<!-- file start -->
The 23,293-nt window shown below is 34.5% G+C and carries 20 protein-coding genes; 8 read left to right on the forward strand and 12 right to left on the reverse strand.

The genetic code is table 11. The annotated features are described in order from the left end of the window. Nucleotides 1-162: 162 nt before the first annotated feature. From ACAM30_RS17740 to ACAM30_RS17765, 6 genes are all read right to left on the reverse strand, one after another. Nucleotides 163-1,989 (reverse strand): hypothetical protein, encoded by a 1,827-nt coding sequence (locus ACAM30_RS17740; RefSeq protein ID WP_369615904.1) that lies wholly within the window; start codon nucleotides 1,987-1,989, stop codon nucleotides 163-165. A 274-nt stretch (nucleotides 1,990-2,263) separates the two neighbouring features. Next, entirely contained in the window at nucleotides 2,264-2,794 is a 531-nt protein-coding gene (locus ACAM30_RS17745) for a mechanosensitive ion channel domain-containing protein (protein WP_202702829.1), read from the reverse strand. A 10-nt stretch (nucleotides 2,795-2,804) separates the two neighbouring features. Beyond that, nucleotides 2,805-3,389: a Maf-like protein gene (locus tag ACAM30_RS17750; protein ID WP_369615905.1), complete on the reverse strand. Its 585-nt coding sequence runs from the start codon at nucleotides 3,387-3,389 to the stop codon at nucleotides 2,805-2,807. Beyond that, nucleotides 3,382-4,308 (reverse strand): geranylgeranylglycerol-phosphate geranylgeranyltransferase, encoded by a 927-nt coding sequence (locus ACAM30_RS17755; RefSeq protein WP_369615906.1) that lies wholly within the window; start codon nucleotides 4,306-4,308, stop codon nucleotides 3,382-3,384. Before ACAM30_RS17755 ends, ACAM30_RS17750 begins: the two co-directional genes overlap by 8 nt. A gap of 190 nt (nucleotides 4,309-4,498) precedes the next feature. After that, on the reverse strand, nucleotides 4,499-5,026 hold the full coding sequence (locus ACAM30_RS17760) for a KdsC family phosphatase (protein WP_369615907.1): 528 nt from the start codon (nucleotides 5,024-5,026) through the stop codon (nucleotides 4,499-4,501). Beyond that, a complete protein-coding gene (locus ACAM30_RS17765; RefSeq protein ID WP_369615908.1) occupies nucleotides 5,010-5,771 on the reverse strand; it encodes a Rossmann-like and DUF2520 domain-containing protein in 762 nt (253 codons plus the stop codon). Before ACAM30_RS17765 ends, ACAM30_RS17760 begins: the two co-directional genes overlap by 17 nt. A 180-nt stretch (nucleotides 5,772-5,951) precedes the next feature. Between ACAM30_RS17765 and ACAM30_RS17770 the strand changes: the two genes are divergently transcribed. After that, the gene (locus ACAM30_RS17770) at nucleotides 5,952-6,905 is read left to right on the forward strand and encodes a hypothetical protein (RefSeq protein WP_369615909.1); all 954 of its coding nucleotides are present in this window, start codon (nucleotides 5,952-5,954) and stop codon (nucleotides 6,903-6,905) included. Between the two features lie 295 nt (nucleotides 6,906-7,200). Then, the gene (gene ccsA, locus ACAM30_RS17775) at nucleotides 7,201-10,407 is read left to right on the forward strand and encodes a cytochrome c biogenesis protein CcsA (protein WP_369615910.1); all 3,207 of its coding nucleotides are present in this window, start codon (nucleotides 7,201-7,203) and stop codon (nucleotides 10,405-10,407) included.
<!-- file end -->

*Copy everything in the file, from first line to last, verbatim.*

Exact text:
The 23,293-nt window shown below is 34.5% G+C and carries 20 protein-coding genes; 8 read left to right on the forward strand and 12 right to left on the reverse strand.

The genetic code is table 11. The annotated features are described in order from the left end of the window. Nucleotides 1-162: 162 nt before the first annotated feature. From ACAM30_RS17740 to ACAM30_RS17765, 6 genes are all read right to left on the reverse strand, one after another. Nucleotides 163-1,989 (reverse strand): hypothetical protein, encoded by a 1,827-nt coding sequence (locus ACAM30_RS17740; RefSeq protein ID WP_369615904.1) that lies wholly within the window; start codon nucleotides 1,987-1,989, stop codon nucleotides 163-165. A 274-nt stretch (nucleotides 1,990-2,263) separates the two neighbouring features. Next, entirely contained in the window at nucleotides 2,264-2,794 is a 531-nt protein-coding gene (locus ACAM30_RS17745) for a mechanosensitive ion channel domain-containing protein (protein WP_202702829.1), read from the reverse strand. A 10-nt stretch (nucleotides 2,795-2,804) separates the two neighbouring features. Beyond that, nucleotides 2,805-3,389: a Maf-like protein gene (locus tag ACAM30_RS17750; protein ID WP_369615905.1), complete on the reverse strand. Its 585-nt coding sequence runs from the start codon at nucleotides 3,387-3,389 to the stop codon at nucleotides 2,805-2,807. Beyond that, nucleotides 3,382-4,308 (reverse strand): geranylgeranylglycerol-phosphate geranylgeranyltransferase, encoded by a 927-nt coding sequence (locus ACAM30_RS17755; RefSeq protein WP_369615906.1) that lies wholly within the window; start codon nucleotides 4,306-4,308, stop codon nucleotides 3,382-3,384. Before ACAM30_RS17755 ends, ACAM30_RS17750 begins: the two co-directional genes overlap by 8 nt. A gap of 190 nt (nucleotides 4,309-4,498) precedes the next feature. After that, on the reverse strand, nucleotides 4,499-5,026 hold the full coding sequence (locus ACAM30_RS17760) for a KdsC family phosphatase (protein WP_369615907.1): 528 nt from the start codon (nucleotides 5,024-5,026) through the stop codon (nucleotides 4,499-4,501). Beyond that, a complete protein-coding gene (locus ACAM30_RS17765; RefSeq protein ID WP_369615908.1) occupies nucleotides 5,010-5,771 on the reverse strand; it encodes a Rossmann-like and DUF2520 domain-containing protein in 762 nt (253 codons plus the stop codon). Before ACAM30_RS17765 ends, ACAM30_RS17760 begins: the two co-directional genes overlap by 17 nt. A 180-nt stretch (nucleotides 5,772-5,951) precedes the next feature. Between ACAM30_RS17765 and ACAM30_RS17770 the strand changes: the two genes are divergently transcribed. After that, the gene (locus ACAM30_RS17770) at nucleotides 5,952-6,905 is read left to right on the forward strand and encodes a hypothetical protein (RefSeq protein WP_369615909.1); all 954 of its coding nucleotides are present in this window, start codon (nucleotides 5,952-5,954) and stop codon (nucleotides 6,903-6,905) included. Between the two features lie 295 nt (nucleotides 6,906-7,200). Then, the gene (gene ccsA, locus ACAM30_RS17775) at nucleotides 7,201-10,407 is read left to right on the forward strand and encodes a cytochrome c biogenesis protein CcsA (protein WP_369615910.1); all 3,207 of its coding nucleotides are present in this window, start codon (nucleotides 7,201-7,203) and stop codon (nucleotides 10,405-10,407) included.